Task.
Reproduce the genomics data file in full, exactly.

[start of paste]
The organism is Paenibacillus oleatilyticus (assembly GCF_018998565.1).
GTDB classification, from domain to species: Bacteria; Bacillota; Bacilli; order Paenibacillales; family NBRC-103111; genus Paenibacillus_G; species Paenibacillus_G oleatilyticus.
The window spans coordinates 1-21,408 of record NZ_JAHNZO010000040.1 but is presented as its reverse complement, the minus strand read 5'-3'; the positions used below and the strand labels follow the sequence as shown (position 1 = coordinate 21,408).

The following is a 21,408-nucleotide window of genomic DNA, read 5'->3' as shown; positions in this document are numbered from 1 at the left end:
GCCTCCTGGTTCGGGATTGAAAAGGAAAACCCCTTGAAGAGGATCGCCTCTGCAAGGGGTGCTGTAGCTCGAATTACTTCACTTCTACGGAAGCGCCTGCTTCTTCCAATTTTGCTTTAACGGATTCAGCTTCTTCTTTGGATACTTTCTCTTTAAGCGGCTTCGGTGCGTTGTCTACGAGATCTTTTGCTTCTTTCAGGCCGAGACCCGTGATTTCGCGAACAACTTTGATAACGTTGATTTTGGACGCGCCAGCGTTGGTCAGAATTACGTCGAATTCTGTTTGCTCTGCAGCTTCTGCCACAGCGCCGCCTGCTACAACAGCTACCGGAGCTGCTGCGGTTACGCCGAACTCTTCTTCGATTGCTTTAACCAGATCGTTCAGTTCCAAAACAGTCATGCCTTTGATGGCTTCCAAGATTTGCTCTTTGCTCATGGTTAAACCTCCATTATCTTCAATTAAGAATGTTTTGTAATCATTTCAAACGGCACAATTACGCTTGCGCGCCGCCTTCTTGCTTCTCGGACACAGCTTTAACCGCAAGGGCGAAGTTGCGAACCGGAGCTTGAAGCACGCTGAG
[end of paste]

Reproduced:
The organism is Paenibacillus oleatilyticus (assembly GCF_018998565.1).
GTDB classification, from domain to species: Bacteria; Bacillota; Bacilli; order Paenibacillales; family NBRC-103111; genus Paenibacillus_G; species Paenibacillus_G oleatilyticus.
The window spans coordinates 1-21,408 of record NZ_JAHNZO010000040.1 but is presented as its reverse complement, the minus strand read 5'-3'; the positions used below and the strand labels follow the sequence as shown (position 1 = coordinate 21,408).

The following is a 21,408-nucleotide window of genomic DNA, read 5'->3' as shown; positions in this document are numbered from 1 at the left end:
GCCTCCTGGTTCGGGATTGAAAAGGAAAACCCCTTGAAGAGGATCGCCTCTGCAAGGGGTGCTGTAGCTCGAATTACTTCACTTCTACGGAAGCGCCTGCTTCTTCCAATTTTGCTTTAACGGATTCAGCTTCTTCTTTGGATACTTTCTCTTTAAGCGGCTTCGGTGCGTTGTCTACGAGATCTTTTGCTTCTTTCAGGCCGAGACCCGTGATTTCGCGAACAACTTTGATAACGTTGATTTTGGACGCGCCAGCGTTGGTCAGAATTACGTCGAATTCTGTTTGCTCTGCAGCTTCTGCCACAGCGCCGCCTGCTACAACAGCTACCGGAGCTGCTGCGGTTACGCCGAACTCTTCTTCGATTGCTTTAACCAGATCGTTCAGTTCCAAAACAGTCATGCCTTTGATGGCTTCCAAGATTTGCTCTTTGCTCATGGTTAAACCTCCATTATCTTCAATTAAGAATGTTTTGTAATCATTTCAAACGGCACAATTACGCTTGCGCGCCGCCTTCTTGCTTCTCGGACACAGCTTTAACCGCAAGGGCGAAGTTGCGAACCGGAGCTTGAAGCACGCTGAG